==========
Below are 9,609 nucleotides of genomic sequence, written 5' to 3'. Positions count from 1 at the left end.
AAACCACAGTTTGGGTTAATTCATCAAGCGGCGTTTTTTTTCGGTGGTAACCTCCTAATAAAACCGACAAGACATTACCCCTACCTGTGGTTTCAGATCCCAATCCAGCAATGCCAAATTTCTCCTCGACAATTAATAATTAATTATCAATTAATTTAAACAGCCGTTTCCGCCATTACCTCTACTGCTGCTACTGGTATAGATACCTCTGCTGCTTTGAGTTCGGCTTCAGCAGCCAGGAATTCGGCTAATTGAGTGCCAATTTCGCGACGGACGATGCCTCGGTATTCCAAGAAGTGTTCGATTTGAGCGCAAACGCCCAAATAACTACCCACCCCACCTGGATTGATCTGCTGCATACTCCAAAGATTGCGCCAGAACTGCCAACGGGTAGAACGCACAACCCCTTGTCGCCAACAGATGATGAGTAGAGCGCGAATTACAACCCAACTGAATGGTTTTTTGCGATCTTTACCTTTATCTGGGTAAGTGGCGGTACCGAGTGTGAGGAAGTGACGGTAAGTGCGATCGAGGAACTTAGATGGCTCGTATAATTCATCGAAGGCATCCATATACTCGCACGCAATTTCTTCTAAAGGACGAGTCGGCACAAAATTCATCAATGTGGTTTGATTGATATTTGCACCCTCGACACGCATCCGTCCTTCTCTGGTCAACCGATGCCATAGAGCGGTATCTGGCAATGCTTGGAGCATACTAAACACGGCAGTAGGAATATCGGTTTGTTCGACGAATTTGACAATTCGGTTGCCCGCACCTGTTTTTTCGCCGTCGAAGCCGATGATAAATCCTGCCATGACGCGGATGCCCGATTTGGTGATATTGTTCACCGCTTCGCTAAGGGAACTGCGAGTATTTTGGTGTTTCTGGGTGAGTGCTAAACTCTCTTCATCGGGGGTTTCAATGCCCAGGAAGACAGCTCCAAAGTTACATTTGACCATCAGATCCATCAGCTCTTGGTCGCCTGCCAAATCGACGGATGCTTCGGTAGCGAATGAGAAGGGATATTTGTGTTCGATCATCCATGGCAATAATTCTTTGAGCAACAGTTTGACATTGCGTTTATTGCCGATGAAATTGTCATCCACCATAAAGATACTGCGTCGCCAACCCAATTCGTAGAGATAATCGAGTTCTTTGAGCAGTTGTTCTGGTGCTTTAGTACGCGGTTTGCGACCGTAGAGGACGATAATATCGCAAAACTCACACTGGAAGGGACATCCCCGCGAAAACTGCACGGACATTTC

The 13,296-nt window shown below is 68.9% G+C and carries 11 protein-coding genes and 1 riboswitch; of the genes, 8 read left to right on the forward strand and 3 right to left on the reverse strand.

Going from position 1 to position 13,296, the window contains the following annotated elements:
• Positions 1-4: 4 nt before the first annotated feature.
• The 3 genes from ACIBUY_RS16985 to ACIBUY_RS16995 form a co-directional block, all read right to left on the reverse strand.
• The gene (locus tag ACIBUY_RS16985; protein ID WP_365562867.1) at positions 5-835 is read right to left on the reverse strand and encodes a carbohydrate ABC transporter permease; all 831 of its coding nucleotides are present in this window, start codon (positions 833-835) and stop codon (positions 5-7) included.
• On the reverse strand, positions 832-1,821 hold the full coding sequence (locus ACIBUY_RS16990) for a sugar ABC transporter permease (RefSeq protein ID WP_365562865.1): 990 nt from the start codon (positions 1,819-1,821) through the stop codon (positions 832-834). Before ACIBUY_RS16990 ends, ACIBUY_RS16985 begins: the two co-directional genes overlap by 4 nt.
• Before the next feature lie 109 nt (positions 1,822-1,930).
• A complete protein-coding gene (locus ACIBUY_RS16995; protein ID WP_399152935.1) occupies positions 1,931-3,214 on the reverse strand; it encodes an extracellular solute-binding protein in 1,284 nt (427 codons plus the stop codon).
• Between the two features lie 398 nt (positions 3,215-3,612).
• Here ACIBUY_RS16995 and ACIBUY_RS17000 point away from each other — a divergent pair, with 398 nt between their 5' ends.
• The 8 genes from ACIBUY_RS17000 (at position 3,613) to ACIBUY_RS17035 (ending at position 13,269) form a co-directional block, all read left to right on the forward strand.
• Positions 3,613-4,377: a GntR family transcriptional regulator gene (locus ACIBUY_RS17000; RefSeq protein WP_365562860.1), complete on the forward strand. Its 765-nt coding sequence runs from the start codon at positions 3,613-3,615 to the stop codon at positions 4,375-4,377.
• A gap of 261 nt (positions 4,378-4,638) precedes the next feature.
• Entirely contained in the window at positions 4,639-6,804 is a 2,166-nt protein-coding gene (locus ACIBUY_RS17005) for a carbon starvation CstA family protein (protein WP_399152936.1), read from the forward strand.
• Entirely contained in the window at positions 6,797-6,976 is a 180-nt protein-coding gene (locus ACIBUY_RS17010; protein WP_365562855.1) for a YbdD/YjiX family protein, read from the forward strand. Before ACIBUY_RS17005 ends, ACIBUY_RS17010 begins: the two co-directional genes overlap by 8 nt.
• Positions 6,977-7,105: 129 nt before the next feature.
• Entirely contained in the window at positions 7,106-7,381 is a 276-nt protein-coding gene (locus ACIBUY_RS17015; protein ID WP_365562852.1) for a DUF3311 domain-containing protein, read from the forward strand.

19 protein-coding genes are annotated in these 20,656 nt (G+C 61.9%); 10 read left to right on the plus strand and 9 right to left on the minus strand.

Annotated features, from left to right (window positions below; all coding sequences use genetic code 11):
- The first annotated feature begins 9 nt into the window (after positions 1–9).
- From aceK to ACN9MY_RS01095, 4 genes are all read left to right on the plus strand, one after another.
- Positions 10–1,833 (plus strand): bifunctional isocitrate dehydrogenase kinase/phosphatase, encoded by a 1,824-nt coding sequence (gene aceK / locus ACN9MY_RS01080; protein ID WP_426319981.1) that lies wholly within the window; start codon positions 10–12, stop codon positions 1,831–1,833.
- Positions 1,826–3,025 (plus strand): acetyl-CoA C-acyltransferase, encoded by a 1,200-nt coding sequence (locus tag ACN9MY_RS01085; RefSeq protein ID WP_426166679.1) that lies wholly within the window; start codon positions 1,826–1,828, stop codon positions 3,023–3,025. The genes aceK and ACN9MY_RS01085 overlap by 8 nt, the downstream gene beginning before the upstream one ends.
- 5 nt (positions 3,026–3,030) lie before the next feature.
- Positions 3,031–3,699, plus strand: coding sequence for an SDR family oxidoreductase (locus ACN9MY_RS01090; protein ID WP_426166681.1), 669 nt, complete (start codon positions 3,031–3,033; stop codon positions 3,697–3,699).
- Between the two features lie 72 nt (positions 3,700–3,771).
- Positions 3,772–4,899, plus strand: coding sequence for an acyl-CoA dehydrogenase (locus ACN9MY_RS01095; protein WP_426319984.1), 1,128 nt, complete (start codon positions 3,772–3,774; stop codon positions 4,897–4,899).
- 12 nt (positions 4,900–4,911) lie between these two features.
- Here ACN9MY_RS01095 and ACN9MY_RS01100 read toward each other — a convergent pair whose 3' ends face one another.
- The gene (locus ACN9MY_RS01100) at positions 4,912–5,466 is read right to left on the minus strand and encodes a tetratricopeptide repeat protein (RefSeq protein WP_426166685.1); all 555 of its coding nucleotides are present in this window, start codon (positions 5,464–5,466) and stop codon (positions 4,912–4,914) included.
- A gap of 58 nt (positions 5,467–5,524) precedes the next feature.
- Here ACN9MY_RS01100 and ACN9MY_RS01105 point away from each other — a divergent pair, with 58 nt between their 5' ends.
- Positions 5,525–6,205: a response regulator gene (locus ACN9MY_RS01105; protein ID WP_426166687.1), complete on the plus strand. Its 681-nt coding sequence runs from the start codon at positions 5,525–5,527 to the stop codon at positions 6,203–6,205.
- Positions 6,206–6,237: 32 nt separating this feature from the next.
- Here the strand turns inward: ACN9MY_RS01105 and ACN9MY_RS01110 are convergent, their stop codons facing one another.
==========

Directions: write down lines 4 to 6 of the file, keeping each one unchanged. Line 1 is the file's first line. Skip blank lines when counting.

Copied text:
Going from position 1 to position 13,296, the window contains the following annotated elements:
• Positions 1-4: 4 nt before the first annotated feature.
• The 3 genes from ACIBUY_RS16985 to ACIBUY_RS16995 form a co-directional block, all read right to left on the reverse strand.